• Nature Based Solutions to safeguard water sources and river flows Incl. riparian management, restorative interventions like conservation agriculture, agroforesty systements, water harvesting, management of reservoirs for multipurpose/multi-stakeholder use – IUCN, TNC, WWF, World Bank, FAO, IFPRI, IWMI/CGIAR, WRI, Universities, WOCAT, CONDESAN
  • Use of social learning interventions to build awareness on risks and adoption of opportunities for sustainable management of groundwater including securing ground water recharge– Foundation for Ecological Security; CGIAR; Government of India; World Bank; African Minister’s Council on Water (AMCOW) – African Union Commission (AUC)
  • Water buffering – planning and (integrated) systems of groundwater storage, moisture storage and surface storage – FAO West Africa, WOCAT Water Harvesting 
  • Integrating traditional knowledge and agrobiodiversity for ecosystem services in mountain food production systems – FAO, WOCAT
  • Integrated Landscapes Service – i.e. partnerships for coordinated development and management of lands + water governance, portfolio of management options – WB, TNC, IWMI, FAO, NARS (national institutes), AGRA, WOCAT, CONDESAN
  • Regenerative food systems – NBS (restorative land innovations) for sustainable management of soil physical and hydrological properties – CGIAR, TNC, AGRA, Farmers federations, WB, NARS, FAO, regional orgs.
  • Protection of headwaters, lakes and aquifers that may incorporate water funds and buffers – IFRPI, IWMI
  • Groundwater education towards sustainable development in India, Ethiopia and Ghana – IFPRI/IWMI, TNC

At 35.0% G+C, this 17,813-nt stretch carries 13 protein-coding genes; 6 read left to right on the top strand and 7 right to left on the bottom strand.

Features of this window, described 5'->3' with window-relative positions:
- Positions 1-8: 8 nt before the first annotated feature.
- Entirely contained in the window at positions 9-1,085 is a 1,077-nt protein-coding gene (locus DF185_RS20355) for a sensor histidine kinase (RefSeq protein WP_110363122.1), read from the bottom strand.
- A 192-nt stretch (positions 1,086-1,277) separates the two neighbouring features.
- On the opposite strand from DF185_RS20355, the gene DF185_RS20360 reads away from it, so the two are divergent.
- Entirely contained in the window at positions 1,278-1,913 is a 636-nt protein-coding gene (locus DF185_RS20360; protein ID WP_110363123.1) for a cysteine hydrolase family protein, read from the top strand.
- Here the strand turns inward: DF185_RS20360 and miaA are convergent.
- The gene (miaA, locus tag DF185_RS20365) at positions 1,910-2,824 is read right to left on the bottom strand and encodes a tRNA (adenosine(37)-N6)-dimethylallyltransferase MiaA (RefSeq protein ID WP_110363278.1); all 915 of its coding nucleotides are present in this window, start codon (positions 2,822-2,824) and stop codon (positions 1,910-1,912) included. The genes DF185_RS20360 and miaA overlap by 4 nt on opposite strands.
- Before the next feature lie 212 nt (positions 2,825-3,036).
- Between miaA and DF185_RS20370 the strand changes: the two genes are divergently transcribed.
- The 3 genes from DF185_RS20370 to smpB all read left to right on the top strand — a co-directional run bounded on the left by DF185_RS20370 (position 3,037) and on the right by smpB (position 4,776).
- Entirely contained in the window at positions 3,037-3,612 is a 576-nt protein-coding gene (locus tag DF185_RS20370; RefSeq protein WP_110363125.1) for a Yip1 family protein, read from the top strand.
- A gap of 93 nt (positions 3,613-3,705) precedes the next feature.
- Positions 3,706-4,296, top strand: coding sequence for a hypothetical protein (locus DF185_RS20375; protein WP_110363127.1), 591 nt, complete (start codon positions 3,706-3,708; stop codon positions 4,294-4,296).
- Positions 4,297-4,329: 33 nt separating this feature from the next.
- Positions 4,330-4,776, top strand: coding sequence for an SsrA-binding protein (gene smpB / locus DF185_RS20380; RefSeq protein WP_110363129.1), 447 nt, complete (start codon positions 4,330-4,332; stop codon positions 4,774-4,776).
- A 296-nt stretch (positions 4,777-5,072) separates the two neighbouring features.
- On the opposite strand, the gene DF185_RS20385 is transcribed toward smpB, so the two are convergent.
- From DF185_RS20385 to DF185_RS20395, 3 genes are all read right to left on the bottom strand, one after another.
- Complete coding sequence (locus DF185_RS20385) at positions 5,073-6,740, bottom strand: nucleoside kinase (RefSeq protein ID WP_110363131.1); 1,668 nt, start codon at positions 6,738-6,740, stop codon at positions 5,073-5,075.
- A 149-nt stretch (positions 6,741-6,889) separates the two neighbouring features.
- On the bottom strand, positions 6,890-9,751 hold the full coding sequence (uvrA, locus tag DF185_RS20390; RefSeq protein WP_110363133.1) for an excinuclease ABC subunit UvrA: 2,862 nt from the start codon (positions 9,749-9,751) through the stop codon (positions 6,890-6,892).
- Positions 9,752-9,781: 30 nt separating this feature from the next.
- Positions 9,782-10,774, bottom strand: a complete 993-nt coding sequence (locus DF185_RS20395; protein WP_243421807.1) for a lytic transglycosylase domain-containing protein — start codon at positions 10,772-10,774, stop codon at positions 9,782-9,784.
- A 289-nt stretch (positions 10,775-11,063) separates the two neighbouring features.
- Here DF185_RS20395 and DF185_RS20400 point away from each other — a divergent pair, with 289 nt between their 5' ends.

• Implementation of environmental flows (e-flows) onto the global policy stage – mechanisms to mainstream these practices for wider implementation for the benefit of water ecosystems and small-scale farmers – FAO, IWMI
  • NBS to build water supply resilience for food production and freshwater ecosystems special focus on arid and semiarid areas and climate change – TNC/FAO/Global Resilience Partnership/Oxford
  • Investing in drought risk identification, monitoring and mapping (IGAD region of Africa);
  • Ensuring safety net programs (Ethiopia’s PSNP) social accountability through increased public information and transparency (global)

Highly relevant initiatives listed by other clusters include policy reform and public support, transforming commodity supply chains, strengthening indigenous peoples’ rights, minimum environmental standards, restore riparian buffers.  Key partners include: UN agencies, major development NGOs (TNC, IUCN, WRI), CGIAR, national institutes, private sector, universities, WB, IFAD, regional development banks, WOCAT